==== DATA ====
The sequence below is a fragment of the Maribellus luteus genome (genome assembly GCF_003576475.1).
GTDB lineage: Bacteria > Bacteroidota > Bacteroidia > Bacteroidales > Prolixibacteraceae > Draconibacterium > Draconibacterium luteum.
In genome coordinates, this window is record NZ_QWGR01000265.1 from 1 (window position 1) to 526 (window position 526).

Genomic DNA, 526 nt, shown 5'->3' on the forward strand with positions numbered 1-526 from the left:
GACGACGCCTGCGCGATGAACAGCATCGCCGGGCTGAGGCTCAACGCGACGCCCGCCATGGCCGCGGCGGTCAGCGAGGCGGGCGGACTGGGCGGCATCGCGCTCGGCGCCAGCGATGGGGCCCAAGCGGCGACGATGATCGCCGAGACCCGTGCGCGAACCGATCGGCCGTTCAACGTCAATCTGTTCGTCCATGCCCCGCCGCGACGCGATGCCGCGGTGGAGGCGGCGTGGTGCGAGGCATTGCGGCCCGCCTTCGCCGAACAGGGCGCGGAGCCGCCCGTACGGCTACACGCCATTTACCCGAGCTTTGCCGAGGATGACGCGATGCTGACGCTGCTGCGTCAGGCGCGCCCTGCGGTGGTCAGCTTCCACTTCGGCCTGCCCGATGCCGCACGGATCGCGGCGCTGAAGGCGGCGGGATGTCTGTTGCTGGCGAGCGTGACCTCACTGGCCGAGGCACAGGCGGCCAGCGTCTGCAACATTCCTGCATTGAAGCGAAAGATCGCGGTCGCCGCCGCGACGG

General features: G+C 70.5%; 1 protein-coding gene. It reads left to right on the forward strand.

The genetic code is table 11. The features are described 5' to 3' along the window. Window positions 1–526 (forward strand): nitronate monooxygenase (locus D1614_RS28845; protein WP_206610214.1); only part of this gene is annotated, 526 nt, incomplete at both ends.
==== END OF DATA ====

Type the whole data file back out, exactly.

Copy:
The sequence below is a fragment of the Maribellus luteus genome (genome assembly GCF_003576475.1).
GTDB lineage: Bacteria > Bacteroidota > Bacteroidia > Bacteroidales > Prolixibacteraceae > Draconibacterium > Draconibacterium luteum.
In genome coordinates, this window is record NZ_QWGR01000265.1 from 1 (window position 1) to 526 (window position 526).

Genomic DNA, 526 nt, shown 5'->3' on the forward strand with positions numbered 1-526 from the left:
GACGACGCCTGCGCGATGAACAGCATCGCCGGGCTGAGGCTCAACGCGACGCCCGCCATGGCCGCGGCGGTCAGCGAGGCGGGCGGACTGGGCGGCATCGCGCTCGGCGCCAGCGATGGGGCCCAAGCGGCGACGATGATCGCCGAGACCCGTGCGCGAACCGATCGGCCGTTCAACGTCAATCTGTTCGTCCATGCCCCGCCGCGACGCGATGCCGCGGTGGAGGCGGCGTGGTGCGAGGCATTGCGGCCCGCCTTCGCCGAACAGGGCGCGGAGCCGCCCGTACGGCTACACGCCATTTACCCGAGCTTTGCCGAGGATGACGCGATGCTGACGCTGCTGCGTCAGGCGCGCCCTGCGGTGGTCAGCTTCCACTTCGGCCTGCCCGATGCCGCACGGATCGCGGCGCTGAAGGCGGCGGGATGTCTGTTGCTGGCGAGCGTGACCTCACTGGCCGAGGCACAGGCGGCCAGCGTCTGCAACATTCCTGCATTGAAGCGAAAGATCGCGGTCGCCGCCGCGACGG

General features: G+C 70.5%; 1 protein-coding gene. It reads left to right on the forward strand.

The genetic code is table 11. The features are described 5' to 3' along the window. Window positions 1–526 (forward strand): nitronate monooxygenase (locus D1614_RS28845; protein WP_206610214.1); only part of this gene is annotated, 526 nt, incomplete at both ends.